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I created a httplistener and it works only with localhost as a prefix. It show an error if I change it to a remote server ip.

Here's the code:

 HttpListener listener = new HttpListener();
        listener.Prefixes.Add("http://*:8080/");  // I need localhost replaced with remote ip
        while (true)
            // Wait for a client request:
            HttpListenerContext context = listener.GetContext();

            // Respond to the request:
            string msg = "You asked for: " + context.Request.RawUrl;
            context.Response.ContentLength64 = Encoding.UTF8.GetByteCount(msg);
            context.Response.StatusCode = (int)HttpStatusCode.OK;

            using (Stream s = context.Response.OutputStream)
            using (StreamWriter writer = new StreamWriter(s))

THis is the web client:

   using (WebClient wc = new WebClient())        // Make a client request.
                      ("http://"my public ip"(on  my router):8080/lg.txt"); //port forwarding is set

It works only if I change "my public ip" to my local ip Any ideas?

share|improve this question
"remote server IP" - remote to who? It must be local to the server... – Marc Gravell Mar 18 '12 at 23:14
@Marc I meant my public IP address – Igor Mar 18 '12 at 23:16
up vote 2 down vote accepted

Is your Windows Firewall on? Try disabling it and see if that helps. You may need to actually disable the Windows Firewall service (in your local services list).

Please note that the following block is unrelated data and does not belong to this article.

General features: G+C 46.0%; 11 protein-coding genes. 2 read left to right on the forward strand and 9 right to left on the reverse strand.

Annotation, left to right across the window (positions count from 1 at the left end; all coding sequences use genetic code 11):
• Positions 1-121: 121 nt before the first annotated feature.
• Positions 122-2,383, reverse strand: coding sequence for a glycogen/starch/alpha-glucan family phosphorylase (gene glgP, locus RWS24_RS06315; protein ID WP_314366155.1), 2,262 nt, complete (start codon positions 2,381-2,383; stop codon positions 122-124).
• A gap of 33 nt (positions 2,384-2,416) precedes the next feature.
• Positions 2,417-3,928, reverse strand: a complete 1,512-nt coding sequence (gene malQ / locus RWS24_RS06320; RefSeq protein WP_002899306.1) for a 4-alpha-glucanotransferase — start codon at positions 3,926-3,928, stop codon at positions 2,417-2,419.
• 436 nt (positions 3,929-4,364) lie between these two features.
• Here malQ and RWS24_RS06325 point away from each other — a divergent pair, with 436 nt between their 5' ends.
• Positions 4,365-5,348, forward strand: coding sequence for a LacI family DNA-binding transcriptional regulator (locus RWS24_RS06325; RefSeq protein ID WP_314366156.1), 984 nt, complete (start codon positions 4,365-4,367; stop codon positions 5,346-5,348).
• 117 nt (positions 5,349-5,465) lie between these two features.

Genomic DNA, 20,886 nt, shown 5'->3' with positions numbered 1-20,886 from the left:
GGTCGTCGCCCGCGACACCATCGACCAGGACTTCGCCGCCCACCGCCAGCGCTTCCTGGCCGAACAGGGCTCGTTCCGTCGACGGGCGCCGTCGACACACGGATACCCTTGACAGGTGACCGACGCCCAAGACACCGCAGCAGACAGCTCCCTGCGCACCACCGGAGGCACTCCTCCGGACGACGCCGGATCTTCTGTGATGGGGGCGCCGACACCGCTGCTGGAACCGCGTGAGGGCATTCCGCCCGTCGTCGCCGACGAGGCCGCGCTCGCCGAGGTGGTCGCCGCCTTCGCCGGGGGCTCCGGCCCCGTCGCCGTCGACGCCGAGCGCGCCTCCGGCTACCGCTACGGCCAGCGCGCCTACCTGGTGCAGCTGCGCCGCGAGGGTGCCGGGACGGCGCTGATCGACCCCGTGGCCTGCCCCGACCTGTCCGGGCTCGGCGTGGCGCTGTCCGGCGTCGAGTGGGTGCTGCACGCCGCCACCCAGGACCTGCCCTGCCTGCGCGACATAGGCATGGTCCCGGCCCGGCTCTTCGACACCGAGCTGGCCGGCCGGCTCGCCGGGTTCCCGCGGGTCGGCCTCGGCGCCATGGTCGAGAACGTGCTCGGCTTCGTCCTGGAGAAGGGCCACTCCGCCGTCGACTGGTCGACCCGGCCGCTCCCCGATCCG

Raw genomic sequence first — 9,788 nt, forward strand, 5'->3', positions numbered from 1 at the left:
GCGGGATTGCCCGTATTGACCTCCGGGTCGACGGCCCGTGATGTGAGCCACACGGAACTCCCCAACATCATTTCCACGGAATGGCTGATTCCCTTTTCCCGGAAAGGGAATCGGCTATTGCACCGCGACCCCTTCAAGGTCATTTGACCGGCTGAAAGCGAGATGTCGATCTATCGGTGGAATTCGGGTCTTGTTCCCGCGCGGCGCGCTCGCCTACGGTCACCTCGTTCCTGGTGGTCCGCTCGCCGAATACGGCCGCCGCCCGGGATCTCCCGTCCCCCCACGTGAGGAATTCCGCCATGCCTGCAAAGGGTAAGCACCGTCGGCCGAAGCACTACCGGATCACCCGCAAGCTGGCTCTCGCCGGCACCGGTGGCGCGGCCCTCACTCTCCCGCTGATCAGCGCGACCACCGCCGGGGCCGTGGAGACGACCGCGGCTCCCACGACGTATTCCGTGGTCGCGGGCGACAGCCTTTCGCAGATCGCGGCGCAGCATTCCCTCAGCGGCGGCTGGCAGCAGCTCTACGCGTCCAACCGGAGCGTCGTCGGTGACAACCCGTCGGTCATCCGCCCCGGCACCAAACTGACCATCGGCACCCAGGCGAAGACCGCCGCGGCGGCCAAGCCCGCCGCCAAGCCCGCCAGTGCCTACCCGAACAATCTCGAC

share|improve this answer
Yup that's it! Any way to add firewall exeption rule programmatically??? – Igor Mar 18 '12 at 23:30
Not that I know of ... I would think that would be a pretty big security vulnerability (if a program could add firewall rules - a malicious program could open up your computer to the world). – MattW Mar 19 '12 at 12:24

Firstly, check the firewall. Perhaps more likely, though, is http.sys, which is used by HttpListener - you must make the prefix available to the account via "netsh". You can check this by running as an elevated admin account briefly - If it works it is probably a http.sys permissions issue.

share|improve this answer
It's the firewall. – Igor Mar 18 '12 at 23:34

HttpListener binds to a socket and accepts incoming connections. It goes without saying that it can only do that on the machine your program is running on. You can't make other machines magically start accepting HTTP connections just because you 'd like them to.

share|improve this answer
...it can't accept an outside connection? – Igor Mar 18 '12 at 23:15
@Igor try with http://*:8080/ – L.B Mar 18 '12 at 23:17
@Igor: Sure it can accept connections. But the prefixes represent URLs that the listener should process given that they reach it first. If you supply an IP that does not belong to an interface on the local machine then obviously there is zero chance of handling a request to URIs with that prefix because requests to those URIs will not reach your machine in the first place. – Jon Mar 18 '12 at 23:18
@L.B Thanks, that one worked. – Igor Mar 18 '12 at 23:21

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